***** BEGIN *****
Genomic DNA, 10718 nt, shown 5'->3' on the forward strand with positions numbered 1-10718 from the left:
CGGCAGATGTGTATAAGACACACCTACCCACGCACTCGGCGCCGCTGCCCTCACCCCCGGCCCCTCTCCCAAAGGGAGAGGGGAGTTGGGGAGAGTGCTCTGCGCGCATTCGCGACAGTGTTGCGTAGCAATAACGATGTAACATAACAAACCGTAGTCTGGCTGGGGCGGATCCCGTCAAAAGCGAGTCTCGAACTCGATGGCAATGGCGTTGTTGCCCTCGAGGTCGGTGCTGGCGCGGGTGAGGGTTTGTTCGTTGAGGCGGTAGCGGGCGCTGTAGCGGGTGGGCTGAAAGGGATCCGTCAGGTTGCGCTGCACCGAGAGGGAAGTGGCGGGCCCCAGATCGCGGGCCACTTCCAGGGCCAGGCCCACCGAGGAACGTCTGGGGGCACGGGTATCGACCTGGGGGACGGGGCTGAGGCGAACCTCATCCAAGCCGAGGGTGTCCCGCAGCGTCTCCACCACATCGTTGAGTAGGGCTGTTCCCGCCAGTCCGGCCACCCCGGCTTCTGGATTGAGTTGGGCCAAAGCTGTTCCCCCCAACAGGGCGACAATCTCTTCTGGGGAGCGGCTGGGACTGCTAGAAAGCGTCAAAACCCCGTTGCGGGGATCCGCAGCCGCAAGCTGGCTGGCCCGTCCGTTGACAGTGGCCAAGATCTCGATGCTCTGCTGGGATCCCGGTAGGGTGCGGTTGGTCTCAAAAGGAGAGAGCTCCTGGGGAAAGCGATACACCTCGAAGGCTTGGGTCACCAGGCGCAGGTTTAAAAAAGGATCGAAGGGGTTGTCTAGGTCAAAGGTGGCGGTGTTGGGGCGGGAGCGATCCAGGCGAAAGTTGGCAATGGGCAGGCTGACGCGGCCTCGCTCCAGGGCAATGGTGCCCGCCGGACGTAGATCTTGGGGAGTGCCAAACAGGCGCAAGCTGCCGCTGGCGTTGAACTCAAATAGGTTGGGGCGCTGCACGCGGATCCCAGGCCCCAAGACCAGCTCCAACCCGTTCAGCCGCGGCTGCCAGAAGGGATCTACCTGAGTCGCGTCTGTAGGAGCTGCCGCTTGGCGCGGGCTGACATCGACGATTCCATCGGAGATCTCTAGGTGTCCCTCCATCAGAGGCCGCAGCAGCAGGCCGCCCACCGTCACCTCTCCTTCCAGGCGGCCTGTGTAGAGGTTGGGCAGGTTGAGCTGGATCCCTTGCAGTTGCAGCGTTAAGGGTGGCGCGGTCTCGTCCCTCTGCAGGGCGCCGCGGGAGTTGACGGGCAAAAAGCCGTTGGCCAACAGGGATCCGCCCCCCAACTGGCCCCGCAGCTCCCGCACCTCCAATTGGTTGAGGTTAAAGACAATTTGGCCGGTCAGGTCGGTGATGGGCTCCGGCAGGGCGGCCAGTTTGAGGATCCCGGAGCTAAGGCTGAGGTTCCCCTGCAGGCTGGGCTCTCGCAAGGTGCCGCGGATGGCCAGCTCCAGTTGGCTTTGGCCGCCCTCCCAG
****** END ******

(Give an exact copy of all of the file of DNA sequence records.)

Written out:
Genomic DNA, 10718 nt, shown 5'->3' on the forward strand with positions numbered 1-10718 from the left:
CGGCAGATGTGTATAAGACACACCTACCCACGCACTCGGCGCCGCTGCCCTCACCCCCGGCCCCTCTCCCAAAGGGAGAGGGGAGTTGGGGAGAGTGCTCTGCGCGCATTCGCGACAGTGTTGCGTAGCAATAACGATGTAACATAACAAACCGTAGTCTGGCTGGGGCGGATCCCGTCAAAAGCGAGTCTCGAACTCGATGGCAATGGCGTTGTTGCCCTCGAGGTCGGTGCTGGCGCGGGTGAGGGTTTGTTCGTTGAGGCGGTAGCGGGCGCTGTAGCGGGTGGGCTGAAAGGGATCCGTCAGGTTGCGCTGCACCGAGAGGGAAGTGGCGGGCCCCAGATCGCGGGCCACTTCCAGGGCCAGGCCCACCGAGGAACGTCTGGGGGCACGGGTATCGACCTGGGGGACGGGGCTGAGGCGAACCTCATCCAAGCCGAGGGTGTCCCGCAGCGTCTCCACCACATCGTTGAGTAGGGCTGTTCCCGCCAGTCCGGCCACCCCGGCTTCTGGATTGAGTTGGGCCAAAGCTGTTCCCCCCAACAGGGCGACAATCTCTTCTGGGGAGCGGCTGGGACTGCTAGAAAGCGTCAAAACCCCGTTGCGGGGATCCGCAGCCGCAAGCTGGCTGGCCCGTCCGTTGACAGTGGCCAAGATCTCGATGCTCTGCTGGGATCCCGGTAGGGTGCGGTTGGTCTCAAAAGGAGAGAGCTCCTGGGGAAAGCGATACACCTCGAAGGCTTGGGTCACCAGGCGCAGGTTTAAAAAAGGATCGAAGGGGTTGTCTAGGTCAAAGGTGGCGGTGTTGGGGCGGGAGCGATCCAGGCGAAAGTTGGCAATGGGCAGGCTGACGCGGCCTCGCTCCAGGGCAATGGTGCCCGCCGGACGTAGATCTTGGGGAGTGCCAAACAGGCGCAAGCTGCCGCTGGCGTTGAACTCAAATAGGTTGGGGCGCTGCACGCGGATCCCAGGCCCCAAGACCAGCTCCAACCCGTTCAGCCGCGGCTGCCAGAAGGGATCTACCTGAGTCGCGTCTGTAGGAGCTGCCGCTTGGCGCGGGCTGACATCGACGATTCCATCGGAGATCTCTAGGTGTCCCTCCATCAGAGGCCGCAGCAGCAGGCCGCCCACCGTCACCTCTCCTTCCAGGCGGCCTGTGTAGAGGTTGGGCAGGTTGAGCTGGATCCCTTGCAGTTGCAGCGTTAAGGGTGGCGCGGTCTCGTCCCTCTGCAGGGCGCCGCGGGAGTTGACGGGCAAAAAGCCGTTGGCCAACAGGGATCCGCCCCCCAACTGGCCCCGCAGCTCCCGCACCTCCAATTGGTTGAGGTTAAAGACAATTTGGCCGGTCAGGTCGGTGATGGGCTCCGGCAGGGCGGCCAGTTTGAGGATCCCGGAGCTAAGGCTGAGGTTCCCCTGCAGGCTGGGCTCTCGCAAGGTGCCGCGGATGGCCAGCTCCAGTTGGCTTTGGCCGCCCTCCCAG